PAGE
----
3 Tips For Paying Bills During the COVID-19 Pandemic | McCarthy Law PLC
April 29, 2020

3 Tips For Paying Bills During the COVID-19 Pandemic

In late January 2020, COVID-19 began to spread across the United States. Not long after, schools and businesses closed their doors and people were required to stay home to slow the spread of the deadly virus. More than 16 million people lost their jobs and others have been forced to work reduced hours, limiting their take home pay. For families facing financial hardship during this pandemic, paying bills is more difficult than ever. Here, we’re going to provide some insight on tips for paying bills during the coronavirus shutdowns and how, with the right strategy, you might be able to stay afloat even if you’ve lost your job.

Evaluate Your Budget

Any time finances are tight, the first thing you should do is evaluate your budget. Look at your daily, weekly, and monthly spending to see where you can limit unnecessary purchases. Restaurant and non-essential business closings naturally eliminate one category of spending. Other areas where you might be able to limit spending include:

  • Gym memberships
  • Cable bills
  • Monthly subscriptions

When creating your new budget, it’s wise to take those areas of spending and apply them to areas where you might need to spend extra – such as groceries. Due to the uncertainty of the virus and the impact it will have long term on the economy, it’s also a good idea to save funds if you can.

Take An Inventory of Your Debts

While evaluating your budget, it’s essential to evaluate your debts. If you’re furloughed from your job or forced to take reduced hours, repaying your debts might become difficult. Knowing how much you owe and the bills that are most important to pay first is beneficial.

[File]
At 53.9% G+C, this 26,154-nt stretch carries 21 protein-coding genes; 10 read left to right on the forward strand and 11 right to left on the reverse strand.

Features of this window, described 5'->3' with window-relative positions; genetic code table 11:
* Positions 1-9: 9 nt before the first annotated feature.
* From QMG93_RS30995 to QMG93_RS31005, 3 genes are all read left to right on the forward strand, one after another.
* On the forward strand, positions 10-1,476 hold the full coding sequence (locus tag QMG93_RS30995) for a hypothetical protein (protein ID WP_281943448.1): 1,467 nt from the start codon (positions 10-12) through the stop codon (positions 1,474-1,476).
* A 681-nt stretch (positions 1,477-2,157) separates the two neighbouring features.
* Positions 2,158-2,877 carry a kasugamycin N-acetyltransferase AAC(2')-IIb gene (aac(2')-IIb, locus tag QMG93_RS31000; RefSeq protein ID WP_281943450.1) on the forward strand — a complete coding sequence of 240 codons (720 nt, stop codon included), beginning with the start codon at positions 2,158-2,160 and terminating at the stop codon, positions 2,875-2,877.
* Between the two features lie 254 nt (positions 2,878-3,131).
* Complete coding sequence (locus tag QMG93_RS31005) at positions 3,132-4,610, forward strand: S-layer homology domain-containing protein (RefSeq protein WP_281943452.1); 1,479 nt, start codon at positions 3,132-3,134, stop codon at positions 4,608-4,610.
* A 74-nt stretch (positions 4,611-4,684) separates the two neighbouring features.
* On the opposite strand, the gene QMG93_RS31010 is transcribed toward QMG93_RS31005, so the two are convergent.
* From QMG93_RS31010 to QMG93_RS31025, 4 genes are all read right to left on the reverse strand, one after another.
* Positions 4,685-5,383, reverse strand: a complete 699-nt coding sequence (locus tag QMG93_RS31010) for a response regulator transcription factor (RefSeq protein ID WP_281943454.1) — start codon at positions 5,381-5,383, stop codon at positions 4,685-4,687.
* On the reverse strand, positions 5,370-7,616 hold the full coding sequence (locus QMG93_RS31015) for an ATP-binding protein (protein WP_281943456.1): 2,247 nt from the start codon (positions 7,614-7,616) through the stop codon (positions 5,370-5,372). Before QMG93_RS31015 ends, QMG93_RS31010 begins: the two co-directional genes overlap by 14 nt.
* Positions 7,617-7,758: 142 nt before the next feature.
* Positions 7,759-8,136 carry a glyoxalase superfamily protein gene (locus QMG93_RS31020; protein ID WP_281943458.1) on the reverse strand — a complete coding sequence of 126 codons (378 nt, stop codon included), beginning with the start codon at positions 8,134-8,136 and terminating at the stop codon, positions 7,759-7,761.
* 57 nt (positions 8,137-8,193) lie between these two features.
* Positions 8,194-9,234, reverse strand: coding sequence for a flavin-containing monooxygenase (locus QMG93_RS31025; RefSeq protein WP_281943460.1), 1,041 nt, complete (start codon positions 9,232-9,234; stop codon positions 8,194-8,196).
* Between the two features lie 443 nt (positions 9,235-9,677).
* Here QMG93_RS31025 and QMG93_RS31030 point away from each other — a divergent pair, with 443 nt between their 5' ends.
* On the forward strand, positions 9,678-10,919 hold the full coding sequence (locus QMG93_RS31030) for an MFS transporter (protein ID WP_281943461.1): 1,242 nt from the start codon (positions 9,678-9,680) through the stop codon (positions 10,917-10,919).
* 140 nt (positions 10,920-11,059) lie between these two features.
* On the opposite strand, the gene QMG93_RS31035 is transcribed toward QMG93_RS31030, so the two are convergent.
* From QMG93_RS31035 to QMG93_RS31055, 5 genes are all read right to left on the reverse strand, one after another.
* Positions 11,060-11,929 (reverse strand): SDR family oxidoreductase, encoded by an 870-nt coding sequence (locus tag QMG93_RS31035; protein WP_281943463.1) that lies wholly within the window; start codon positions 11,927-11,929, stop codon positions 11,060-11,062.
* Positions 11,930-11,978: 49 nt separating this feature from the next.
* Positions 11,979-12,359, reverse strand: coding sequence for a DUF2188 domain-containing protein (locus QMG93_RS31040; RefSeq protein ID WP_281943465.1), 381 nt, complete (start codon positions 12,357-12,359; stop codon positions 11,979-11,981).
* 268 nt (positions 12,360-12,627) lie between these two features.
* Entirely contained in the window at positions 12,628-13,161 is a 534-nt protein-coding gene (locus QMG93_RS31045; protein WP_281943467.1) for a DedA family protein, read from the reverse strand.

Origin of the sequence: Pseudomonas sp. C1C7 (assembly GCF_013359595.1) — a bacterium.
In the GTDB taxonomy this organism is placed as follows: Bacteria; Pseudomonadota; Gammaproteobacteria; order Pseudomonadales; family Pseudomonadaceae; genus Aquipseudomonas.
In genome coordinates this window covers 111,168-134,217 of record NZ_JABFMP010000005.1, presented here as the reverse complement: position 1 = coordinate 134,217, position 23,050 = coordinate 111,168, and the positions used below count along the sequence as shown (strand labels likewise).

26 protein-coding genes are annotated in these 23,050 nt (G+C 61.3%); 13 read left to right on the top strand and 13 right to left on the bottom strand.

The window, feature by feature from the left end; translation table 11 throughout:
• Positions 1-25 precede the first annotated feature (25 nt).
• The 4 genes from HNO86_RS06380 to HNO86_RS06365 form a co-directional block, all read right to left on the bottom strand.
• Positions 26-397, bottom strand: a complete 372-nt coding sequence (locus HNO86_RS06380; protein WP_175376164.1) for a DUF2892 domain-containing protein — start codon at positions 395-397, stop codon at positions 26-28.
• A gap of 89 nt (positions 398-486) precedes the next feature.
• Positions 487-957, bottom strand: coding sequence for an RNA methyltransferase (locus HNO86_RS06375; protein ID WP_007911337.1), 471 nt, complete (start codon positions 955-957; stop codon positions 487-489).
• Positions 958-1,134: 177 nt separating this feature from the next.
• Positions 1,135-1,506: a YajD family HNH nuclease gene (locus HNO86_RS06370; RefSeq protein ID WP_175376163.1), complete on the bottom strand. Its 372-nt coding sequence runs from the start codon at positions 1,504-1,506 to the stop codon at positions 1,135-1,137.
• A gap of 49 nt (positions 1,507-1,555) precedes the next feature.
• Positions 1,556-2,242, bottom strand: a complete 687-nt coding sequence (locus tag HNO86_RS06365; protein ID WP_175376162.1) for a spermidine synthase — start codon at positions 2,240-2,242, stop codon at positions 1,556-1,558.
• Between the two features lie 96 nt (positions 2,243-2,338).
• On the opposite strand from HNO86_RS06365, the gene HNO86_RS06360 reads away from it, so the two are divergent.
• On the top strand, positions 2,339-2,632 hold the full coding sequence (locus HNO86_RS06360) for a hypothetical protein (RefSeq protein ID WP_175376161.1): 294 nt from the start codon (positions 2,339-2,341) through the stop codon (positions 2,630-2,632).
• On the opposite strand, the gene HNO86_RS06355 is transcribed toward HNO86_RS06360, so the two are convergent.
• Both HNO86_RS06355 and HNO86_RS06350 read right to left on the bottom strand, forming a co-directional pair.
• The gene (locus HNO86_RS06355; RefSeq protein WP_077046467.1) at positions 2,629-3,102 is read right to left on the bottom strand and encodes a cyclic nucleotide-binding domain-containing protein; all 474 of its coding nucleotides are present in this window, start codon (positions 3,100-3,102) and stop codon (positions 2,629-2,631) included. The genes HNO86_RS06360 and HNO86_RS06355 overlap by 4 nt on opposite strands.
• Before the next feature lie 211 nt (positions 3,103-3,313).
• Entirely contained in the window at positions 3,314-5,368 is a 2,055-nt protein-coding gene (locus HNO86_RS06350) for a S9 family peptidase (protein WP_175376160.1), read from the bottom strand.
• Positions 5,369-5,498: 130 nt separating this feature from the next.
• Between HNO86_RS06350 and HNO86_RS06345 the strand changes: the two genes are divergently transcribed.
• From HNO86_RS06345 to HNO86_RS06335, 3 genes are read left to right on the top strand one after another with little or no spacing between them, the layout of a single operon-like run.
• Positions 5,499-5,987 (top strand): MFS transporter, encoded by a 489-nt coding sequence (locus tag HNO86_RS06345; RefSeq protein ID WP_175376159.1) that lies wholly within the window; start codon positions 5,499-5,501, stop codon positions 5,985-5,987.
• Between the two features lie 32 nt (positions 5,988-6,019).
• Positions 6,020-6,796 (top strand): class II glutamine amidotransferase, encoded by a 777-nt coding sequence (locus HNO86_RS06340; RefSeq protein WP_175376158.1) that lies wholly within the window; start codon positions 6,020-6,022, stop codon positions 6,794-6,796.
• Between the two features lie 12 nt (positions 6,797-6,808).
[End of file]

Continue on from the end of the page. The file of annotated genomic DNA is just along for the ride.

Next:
The CARES Act, a $2 trillion stimulus relief bill, signed into effect in March 2020, provides monetary assistance for those facing financial difficulties. One of the most significant benefits of the bill is student debt relief. From March-September 2020, all federal student loans are automatically enrolled in forbearance. During this time, no additional interest will accrue and no borrowers are required to make payments.

Spend Your Emergency Fund Wisely

Having an emergency fund when times are difficult is essential. During uncertain financial times, it’s imperative to control your spending – especially when it comes to spending your emergency fund. If you do not have an emergency fund, the stimulus relief package might provide you with a chance to obtain one. Under the CARES Act, every person with an annual income of $75,000 or less will receive a $1,200 check from the United States government. Likewise, married couples with an income of $150,000 or less will receive $2,400 and an additional $500 for every child or legal dependent. Any person who has not lost their job can use the stimulus payment to start an emergency fund, pay their regular monthly bills, or pay down their debts.

Talk To a Debt Settlement Lawyer About Your Options

The recent pandemic isn’t the first time people across the United States have struggled with student loan debt. If you’re one of the more than 44.7 million individuals who are coping with student debt, you need to know you have options. McCarthy Law PLC is a trusted source of legal representation for debt settlement cases. We want to help you erase your debt, restore your credit and get your life back.

Our process is to walk you through a free case evaluation where you tell us about your unique situation and we discuss what your options are. To schedule a free case evaluation and learn your options, call our office at 855-976-5777 or fill out our online contact form today.

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